If you laminate a backer to both faces it becomes very rigid.
We use something like this for commercial office system panels. (HPL face)
(You may be familar with a large Swedish RTA furniture store that uses the same panels.)

However, I suspect a lot of your table weight is from components other than the 3/4X4’X8’ plywood sheet which is only approximately 65 lbs.

EDIT: On the West Coast, Lumber Products carries the panels.

-- "Hard work is not defined by the difficulty of the task as much as a person's desire to perform it.", DS251

View crank49's profile


4026 posts in 2811 days

#11 posted 06-29-2012 05:57 PM

Torsion box, wheather the core is a wood grid or foam, is the way to go.
Sinse the skins are in compression or tension only, you can use 3/16 hardboard and be plenty rigid.
If you go with foam, I’d use the thickest practical, 2” perhaps.
Also, with foam, be sure to use an adhesive designed for foam. It’s readily available.
I would make a perimiter frame out of wood even with the foam core to protect the edges.

And, I agree with others here, keep the tiles as thin and light as possible.

View a1Jim's profile


116592 posts in 3417 days

#12 posted 06-29-2012 05:58 PM

I think DS and others have really made a good point about the weight of the parquet, is there any way that you might use a Formica for the top ? I know it’s not wood but it comes in wood patterns.

-- Custom furniture

View jrobie79's profile


9 posts in 1998 days

#13 posted 06-29-2012 06:08 PM

I’d be willing to use formica for the top, can you point to any sources? I saw some of those self stick tiles but they look like crap

View a1Jim's profile


116592 posts in 3417 days

#14 posted 06-29-2012 06:24 PM

Most box stores carry some formica but full service hardware’s have hundreds of samples they can order. This is not a self stick product,you glue it down with contact cement. I think ask this old house and many other sites have a how too on it.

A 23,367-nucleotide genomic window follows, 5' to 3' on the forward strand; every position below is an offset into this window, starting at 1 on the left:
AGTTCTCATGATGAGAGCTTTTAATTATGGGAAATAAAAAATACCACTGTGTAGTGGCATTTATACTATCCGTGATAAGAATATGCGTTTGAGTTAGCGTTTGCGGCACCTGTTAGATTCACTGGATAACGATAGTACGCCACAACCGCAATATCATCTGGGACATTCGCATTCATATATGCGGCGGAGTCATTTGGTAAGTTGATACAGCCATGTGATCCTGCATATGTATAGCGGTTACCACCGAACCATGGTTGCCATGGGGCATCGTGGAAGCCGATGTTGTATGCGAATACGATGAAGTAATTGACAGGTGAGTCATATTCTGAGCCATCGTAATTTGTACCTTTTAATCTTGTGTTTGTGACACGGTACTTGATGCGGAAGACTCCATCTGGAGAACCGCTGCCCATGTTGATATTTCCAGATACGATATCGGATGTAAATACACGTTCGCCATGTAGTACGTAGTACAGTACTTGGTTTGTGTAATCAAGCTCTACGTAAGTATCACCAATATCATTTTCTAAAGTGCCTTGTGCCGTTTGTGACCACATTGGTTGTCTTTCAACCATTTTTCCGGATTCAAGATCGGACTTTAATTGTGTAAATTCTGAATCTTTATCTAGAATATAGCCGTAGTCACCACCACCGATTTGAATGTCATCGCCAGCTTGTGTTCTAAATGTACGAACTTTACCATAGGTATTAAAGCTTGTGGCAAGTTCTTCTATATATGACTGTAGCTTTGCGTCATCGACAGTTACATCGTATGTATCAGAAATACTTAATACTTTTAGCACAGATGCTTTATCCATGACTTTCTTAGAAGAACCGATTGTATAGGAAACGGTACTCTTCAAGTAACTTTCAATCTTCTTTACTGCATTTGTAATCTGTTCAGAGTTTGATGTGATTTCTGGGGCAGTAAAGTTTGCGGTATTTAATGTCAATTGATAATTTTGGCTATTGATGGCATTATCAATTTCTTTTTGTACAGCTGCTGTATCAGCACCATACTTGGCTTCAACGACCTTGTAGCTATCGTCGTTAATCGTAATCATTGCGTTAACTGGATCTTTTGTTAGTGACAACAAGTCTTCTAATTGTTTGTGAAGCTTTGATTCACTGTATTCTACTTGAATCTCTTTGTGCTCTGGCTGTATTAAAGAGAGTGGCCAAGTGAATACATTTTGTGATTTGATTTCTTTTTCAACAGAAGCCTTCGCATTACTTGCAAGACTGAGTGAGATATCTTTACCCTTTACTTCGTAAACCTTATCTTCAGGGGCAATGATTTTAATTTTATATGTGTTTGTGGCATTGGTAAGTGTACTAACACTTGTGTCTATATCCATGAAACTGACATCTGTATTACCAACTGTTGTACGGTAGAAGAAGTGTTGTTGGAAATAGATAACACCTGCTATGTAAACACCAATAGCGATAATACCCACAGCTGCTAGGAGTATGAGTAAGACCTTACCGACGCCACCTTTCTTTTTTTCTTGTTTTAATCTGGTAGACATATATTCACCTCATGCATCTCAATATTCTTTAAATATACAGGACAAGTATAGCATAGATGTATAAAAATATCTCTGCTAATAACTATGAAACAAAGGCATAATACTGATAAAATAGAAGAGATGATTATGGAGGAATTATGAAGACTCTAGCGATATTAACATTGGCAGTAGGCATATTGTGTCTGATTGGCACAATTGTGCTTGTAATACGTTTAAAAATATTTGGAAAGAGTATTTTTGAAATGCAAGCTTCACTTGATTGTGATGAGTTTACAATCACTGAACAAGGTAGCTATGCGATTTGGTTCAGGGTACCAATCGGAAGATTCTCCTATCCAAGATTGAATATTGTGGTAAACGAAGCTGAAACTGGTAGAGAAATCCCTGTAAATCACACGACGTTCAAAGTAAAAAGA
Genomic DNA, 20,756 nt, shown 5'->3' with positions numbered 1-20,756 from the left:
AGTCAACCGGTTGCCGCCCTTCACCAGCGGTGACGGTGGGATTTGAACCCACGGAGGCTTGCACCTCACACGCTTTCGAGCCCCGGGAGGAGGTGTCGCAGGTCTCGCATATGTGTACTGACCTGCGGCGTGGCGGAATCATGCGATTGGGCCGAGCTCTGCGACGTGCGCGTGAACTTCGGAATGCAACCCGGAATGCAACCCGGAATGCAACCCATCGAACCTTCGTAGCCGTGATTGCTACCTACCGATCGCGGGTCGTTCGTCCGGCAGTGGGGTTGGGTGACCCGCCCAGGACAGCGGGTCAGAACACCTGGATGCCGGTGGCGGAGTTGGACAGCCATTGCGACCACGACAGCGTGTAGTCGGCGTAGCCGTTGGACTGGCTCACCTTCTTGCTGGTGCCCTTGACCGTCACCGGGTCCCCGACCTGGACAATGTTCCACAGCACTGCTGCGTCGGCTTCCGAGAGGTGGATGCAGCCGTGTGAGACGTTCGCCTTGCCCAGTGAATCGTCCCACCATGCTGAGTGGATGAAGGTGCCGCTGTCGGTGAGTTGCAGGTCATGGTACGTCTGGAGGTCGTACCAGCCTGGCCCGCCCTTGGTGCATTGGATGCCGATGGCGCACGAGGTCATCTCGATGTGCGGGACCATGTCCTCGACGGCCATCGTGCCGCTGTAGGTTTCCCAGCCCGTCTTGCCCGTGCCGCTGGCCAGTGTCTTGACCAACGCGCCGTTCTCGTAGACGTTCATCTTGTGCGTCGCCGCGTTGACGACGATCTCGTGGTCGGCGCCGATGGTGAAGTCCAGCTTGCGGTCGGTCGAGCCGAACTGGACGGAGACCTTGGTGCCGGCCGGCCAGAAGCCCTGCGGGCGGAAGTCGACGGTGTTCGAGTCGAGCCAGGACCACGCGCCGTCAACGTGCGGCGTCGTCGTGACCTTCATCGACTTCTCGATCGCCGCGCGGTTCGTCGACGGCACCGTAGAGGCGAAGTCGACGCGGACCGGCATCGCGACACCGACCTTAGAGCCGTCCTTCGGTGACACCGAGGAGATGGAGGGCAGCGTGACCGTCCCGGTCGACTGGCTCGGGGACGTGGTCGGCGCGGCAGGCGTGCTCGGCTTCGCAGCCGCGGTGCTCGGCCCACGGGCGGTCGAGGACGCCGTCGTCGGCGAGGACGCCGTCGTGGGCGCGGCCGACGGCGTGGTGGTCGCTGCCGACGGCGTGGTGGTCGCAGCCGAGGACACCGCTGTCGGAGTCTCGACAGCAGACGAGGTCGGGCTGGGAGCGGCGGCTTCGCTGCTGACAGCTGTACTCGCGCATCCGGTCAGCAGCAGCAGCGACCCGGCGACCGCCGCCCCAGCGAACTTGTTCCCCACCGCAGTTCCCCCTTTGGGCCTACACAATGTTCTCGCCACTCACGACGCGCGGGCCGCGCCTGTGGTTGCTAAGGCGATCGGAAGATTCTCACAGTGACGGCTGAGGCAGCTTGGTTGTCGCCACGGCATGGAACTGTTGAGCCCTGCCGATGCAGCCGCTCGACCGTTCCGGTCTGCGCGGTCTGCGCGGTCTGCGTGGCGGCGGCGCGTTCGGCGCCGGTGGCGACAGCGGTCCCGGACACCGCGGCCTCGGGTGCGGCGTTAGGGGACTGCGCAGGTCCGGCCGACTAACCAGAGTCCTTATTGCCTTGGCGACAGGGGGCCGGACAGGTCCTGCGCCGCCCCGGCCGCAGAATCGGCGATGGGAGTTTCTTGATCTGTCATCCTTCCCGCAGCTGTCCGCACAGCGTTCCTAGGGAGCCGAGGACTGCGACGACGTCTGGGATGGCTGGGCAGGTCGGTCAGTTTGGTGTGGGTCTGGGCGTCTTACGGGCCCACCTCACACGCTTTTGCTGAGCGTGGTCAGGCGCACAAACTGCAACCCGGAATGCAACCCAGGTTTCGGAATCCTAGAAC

-- Custom furniture

View OnlyJustME's profile


1562 posts in 2217 days

#15 posted 06-29-2012 06:54 PM

Just use the top layer of the parquet tile since it will be glued down anyway. essentially make your own tile pieces and glue each piece down. a lot more labor then formica but would be all wood then. i think others already gave enough info on the torsion box frame. think of a hollow core door slab; light weight but rigid. maybe you could get one ordered as a 4’x8’ door.

-- In the end, when your life flashes before your eyes, will you like what you see?

View jrobie79's profile


9 posts in 1998 days

#16 posted 07-03-2012 01:19 PM

well the parquet tile I was supposed to pick up fell through…and I dont really want to spend a lot of money so I was looking for stuff on craigslist and anything any contractors had for overstock. Anyone know a source where its cheap?

when I built that table, home depot was clearing the stuff out for like $.50 a square foot. shoulda stockpiled

View Woodeo's profile


2 posts in 943 days

#17 posted 05-19-2015 07:39 PM

I like the idea of using a pre-built torsion box available from Lowe’s pro desk as a no-sweat solution that is lightweight and high strength.